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Angiotensin II receptors: localization of type I and type II in rat epididymides of different developmental stages.

Journal article
Authors P S Leung
H C Chan
Michael Fu
P Y Leung
S B Chew
P Y Wong
Published in The Journal of membrane biology
Volume 157
Issue 1
Pages 97-103
ISSN 0022-2631
Publication year 1997
Published at Wallenberg Laboratory
Pages 97-103
Language en
Keywords Amino Acid Sequence, Animals, Cell Differentiation, Epididymis, cytology, metabolism, Fluorescent Antibody Technique, Indirect, Humans, Male, Molecular Sequence Data, Rats, Rats, Sprague-Dawley, Receptors, Angiotensin, metabolism
Subject categories Physiology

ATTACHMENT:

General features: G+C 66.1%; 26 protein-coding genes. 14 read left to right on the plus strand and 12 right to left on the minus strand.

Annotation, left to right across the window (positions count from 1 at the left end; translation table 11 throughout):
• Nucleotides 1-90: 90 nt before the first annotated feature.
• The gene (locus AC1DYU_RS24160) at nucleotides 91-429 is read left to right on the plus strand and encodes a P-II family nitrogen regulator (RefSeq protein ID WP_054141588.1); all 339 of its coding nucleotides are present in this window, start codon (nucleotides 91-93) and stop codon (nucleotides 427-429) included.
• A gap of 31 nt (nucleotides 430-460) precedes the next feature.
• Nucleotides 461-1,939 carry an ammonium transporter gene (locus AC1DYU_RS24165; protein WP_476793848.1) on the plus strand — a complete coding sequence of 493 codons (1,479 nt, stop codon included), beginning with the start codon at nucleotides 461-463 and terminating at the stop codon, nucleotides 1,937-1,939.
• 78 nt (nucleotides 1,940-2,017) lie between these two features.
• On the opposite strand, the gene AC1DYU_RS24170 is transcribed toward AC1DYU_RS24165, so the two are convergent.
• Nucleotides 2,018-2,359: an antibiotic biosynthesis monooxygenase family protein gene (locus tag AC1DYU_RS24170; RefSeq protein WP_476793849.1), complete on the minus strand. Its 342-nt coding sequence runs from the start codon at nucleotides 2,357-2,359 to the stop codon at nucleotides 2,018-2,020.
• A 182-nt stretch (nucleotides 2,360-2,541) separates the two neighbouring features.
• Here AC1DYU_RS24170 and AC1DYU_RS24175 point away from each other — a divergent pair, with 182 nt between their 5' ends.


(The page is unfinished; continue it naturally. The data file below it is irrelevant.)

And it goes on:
Previous studies from our laboratory have provided evidence for the existence of a local renin-angiotensin system in the rat epididymis. Evidence has also accumulated, indicating that locally formed angiotensin II from the rat epididymis may play a paracrine and/or autocrine role in regulating epididymal electrolyte and fluid transport. In the present study, specific anti-peptide antibodies against the second extracellular loops of angiotensin II type I (AT1) and type II (AT2) receptors were used to localize immunocytochemically these receptors in the rat cauda epididymides of three developmental stages, namely, immature (2-week), early mature (6-week) and fully mature (10-week). The immunostaining intensity for AT1 receptors was found to be stronger than that for AT2 receptors throughout rat epididymides of all stages. However, the immunostaining for both AT1 and AT2 receptors observed in the fully mature rat epididymis was much more intense than that observed in the epididymides of the two younger stages. While the immunostaining for both AT1 and AT2 receptors in the younger rat epididymides appeared to be distributed in both basal and apical regions, the immunostaining in the fully mature epididymis was predominantly localized in the basal region. The present finding of the differential patterns of angiotensin II receptor immunoreactivity in three different stages of the rat epididymis may reflect the fine tuning of rat epididymal function by angiotensin II, acting as a paracrine or autocrine agent, during the course of development.

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